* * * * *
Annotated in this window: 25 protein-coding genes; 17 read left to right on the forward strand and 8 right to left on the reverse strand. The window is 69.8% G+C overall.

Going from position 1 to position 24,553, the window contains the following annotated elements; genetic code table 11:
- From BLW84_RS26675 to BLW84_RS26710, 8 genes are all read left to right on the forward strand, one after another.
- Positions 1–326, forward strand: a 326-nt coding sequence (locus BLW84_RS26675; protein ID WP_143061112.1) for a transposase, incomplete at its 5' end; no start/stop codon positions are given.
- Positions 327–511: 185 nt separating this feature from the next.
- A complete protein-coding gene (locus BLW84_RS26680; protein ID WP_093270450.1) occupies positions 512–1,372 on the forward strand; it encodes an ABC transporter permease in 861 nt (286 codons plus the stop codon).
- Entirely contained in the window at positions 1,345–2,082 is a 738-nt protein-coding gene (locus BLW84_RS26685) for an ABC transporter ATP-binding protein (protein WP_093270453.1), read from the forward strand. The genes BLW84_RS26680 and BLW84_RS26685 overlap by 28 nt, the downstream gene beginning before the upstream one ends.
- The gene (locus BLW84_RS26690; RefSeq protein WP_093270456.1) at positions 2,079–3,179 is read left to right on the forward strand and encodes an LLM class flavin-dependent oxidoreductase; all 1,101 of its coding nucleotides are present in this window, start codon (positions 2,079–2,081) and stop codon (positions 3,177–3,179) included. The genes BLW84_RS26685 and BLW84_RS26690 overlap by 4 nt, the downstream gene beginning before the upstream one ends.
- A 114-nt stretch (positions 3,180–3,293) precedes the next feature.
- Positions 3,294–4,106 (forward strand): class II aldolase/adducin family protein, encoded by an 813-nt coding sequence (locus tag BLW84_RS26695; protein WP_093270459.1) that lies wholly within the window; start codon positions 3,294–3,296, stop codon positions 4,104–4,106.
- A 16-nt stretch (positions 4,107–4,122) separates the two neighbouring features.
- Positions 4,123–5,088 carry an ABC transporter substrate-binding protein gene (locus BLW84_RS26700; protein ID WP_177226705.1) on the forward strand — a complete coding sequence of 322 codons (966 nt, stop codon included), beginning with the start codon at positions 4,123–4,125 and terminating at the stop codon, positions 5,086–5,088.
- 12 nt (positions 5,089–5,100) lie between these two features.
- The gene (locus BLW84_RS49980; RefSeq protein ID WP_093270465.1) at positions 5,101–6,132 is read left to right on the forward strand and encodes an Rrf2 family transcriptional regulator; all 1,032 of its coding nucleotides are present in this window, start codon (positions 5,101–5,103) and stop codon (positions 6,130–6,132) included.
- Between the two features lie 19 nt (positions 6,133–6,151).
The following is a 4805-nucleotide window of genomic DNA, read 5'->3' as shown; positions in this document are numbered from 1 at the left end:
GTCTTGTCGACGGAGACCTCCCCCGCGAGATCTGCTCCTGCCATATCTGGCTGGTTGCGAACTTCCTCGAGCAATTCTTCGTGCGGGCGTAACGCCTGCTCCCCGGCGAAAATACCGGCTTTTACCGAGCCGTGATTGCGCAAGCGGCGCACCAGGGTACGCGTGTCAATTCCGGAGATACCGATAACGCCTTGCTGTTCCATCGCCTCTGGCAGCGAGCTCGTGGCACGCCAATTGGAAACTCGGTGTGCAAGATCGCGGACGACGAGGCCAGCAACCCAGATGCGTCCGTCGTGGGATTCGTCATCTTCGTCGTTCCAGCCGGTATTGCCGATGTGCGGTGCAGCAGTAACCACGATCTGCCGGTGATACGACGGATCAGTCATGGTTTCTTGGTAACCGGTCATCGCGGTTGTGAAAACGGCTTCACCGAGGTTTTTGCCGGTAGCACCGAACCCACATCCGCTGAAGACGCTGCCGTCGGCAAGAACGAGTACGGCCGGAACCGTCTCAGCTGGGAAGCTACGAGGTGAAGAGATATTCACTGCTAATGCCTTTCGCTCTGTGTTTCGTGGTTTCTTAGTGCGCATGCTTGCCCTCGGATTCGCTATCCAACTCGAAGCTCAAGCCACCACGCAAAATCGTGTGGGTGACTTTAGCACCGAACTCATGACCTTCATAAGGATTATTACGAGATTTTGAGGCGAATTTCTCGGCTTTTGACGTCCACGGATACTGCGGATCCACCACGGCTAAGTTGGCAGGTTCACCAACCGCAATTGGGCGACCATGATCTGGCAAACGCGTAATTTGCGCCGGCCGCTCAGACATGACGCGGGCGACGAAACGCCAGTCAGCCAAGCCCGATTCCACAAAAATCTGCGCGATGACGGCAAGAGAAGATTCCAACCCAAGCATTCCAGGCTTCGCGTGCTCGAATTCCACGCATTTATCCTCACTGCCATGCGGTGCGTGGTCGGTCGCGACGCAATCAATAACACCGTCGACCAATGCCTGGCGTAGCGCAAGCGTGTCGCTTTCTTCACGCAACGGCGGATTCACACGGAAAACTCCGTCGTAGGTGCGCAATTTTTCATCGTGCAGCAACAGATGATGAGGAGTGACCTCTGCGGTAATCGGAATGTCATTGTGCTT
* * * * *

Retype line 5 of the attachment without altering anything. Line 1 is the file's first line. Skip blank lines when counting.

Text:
- Positions 327–511: 185 nt separating this feature from the next.